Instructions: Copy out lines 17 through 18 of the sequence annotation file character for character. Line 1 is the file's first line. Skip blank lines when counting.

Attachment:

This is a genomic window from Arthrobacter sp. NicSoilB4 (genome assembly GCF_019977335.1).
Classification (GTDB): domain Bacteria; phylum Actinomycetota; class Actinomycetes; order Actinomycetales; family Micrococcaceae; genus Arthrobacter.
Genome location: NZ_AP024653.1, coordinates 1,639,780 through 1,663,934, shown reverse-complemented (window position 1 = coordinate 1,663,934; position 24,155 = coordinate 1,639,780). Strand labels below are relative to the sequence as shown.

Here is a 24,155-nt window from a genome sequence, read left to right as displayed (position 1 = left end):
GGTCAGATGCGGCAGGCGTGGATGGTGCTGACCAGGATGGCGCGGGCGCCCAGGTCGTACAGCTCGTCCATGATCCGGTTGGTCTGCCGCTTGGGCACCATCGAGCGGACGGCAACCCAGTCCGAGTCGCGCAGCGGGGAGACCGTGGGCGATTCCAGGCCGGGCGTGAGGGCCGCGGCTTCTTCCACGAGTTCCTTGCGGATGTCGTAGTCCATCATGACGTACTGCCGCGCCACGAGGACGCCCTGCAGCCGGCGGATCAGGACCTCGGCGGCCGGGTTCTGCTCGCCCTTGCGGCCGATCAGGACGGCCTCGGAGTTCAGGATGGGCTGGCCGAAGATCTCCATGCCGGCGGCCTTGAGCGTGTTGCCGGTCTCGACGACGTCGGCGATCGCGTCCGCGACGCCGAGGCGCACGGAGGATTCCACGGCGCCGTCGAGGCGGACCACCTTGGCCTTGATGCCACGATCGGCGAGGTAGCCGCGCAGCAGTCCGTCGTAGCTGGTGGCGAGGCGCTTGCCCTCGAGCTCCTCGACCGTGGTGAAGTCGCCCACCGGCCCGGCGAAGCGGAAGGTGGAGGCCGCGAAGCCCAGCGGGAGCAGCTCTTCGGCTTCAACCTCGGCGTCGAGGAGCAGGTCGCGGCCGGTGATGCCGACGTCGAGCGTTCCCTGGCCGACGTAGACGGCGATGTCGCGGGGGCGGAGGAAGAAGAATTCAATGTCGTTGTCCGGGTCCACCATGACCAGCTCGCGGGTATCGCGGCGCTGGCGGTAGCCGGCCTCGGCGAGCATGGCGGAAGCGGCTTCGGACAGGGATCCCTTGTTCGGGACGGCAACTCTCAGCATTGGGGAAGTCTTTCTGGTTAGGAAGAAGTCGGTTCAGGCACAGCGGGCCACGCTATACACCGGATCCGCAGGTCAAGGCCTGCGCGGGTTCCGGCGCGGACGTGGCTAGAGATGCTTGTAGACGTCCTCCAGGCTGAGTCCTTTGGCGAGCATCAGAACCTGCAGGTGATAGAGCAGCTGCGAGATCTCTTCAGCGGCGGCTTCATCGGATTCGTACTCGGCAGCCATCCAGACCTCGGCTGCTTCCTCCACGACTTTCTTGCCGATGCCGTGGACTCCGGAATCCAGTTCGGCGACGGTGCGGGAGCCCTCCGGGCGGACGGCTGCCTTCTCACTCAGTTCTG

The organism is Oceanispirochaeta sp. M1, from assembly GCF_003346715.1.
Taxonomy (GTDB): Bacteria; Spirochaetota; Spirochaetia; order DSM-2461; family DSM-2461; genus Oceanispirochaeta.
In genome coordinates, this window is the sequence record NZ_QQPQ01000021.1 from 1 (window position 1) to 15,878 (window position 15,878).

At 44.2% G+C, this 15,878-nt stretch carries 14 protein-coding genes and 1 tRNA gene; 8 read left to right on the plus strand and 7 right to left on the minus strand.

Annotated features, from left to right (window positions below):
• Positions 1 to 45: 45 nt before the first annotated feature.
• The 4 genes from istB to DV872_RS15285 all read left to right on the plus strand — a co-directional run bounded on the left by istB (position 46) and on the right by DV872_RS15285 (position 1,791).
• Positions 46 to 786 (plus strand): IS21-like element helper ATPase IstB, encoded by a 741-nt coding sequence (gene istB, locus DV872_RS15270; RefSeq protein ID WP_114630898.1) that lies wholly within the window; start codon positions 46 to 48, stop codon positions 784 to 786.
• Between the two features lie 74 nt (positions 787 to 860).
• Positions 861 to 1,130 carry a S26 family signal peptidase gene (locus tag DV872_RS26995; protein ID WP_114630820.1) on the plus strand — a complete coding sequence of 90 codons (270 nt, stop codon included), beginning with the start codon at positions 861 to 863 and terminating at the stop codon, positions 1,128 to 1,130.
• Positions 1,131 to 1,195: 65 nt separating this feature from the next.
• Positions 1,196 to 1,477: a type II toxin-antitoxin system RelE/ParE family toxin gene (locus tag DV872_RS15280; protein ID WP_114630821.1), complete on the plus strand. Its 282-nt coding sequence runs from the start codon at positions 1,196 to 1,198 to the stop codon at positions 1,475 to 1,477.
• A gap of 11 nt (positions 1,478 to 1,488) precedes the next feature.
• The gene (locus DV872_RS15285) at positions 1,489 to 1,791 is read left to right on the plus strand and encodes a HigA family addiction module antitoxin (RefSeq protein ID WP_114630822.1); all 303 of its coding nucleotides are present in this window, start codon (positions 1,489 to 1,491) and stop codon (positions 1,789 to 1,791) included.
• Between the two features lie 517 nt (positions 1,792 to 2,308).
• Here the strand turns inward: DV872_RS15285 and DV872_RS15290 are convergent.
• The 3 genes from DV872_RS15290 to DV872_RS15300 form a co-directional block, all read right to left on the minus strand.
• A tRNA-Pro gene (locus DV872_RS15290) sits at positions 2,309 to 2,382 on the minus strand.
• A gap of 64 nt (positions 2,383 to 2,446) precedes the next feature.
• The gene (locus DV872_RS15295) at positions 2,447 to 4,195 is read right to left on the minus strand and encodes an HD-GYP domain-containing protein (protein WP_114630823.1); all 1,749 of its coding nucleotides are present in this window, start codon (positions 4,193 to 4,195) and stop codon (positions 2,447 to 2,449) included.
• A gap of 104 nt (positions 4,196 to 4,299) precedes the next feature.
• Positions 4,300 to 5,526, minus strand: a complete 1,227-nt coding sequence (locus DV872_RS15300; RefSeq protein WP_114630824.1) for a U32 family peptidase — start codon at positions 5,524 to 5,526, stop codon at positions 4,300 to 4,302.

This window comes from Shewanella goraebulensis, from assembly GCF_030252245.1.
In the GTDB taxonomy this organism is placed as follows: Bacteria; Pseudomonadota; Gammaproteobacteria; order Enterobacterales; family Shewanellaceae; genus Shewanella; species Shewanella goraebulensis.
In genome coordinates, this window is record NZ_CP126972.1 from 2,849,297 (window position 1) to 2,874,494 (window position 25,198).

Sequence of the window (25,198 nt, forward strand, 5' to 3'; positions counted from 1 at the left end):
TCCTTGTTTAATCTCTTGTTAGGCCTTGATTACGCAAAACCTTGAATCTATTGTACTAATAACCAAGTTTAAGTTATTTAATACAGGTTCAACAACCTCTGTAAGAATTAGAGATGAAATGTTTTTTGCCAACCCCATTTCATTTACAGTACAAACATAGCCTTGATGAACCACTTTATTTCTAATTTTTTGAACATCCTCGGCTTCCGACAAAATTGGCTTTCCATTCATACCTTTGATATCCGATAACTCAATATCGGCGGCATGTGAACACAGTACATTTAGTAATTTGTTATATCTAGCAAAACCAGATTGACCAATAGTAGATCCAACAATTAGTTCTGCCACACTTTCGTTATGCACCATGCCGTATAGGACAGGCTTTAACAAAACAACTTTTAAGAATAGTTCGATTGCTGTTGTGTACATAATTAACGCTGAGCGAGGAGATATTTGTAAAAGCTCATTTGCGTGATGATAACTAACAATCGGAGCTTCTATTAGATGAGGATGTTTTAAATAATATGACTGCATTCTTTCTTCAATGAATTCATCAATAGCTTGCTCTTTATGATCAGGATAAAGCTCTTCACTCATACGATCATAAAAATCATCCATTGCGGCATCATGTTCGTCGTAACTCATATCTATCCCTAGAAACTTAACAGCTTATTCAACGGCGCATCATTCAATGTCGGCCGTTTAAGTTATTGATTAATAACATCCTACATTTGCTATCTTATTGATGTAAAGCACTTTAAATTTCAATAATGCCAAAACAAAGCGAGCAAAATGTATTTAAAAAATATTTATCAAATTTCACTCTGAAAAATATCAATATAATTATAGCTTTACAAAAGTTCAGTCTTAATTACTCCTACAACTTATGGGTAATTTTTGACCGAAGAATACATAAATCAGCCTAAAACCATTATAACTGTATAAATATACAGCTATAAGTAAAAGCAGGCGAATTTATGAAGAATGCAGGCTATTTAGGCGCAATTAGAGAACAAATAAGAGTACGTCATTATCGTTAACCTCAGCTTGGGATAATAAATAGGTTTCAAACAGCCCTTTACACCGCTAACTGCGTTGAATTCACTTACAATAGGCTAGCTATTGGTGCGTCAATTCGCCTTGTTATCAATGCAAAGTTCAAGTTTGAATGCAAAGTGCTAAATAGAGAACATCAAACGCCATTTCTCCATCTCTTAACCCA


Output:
• Positions 1,196 to 1,477: a type II toxin-antitoxin system RelE/ParE family toxin gene (locus tag DV872_RS15280; protein ID WP_114630821.1), complete on the plus strand. Its 282-nt coding sequence runs from the start codon at positions 1,196 to 1,198 to the stop codon at positions 1,475 to 1,477.
• A gap of 11 nt (positions 1,478 to 1,488) precedes the next feature.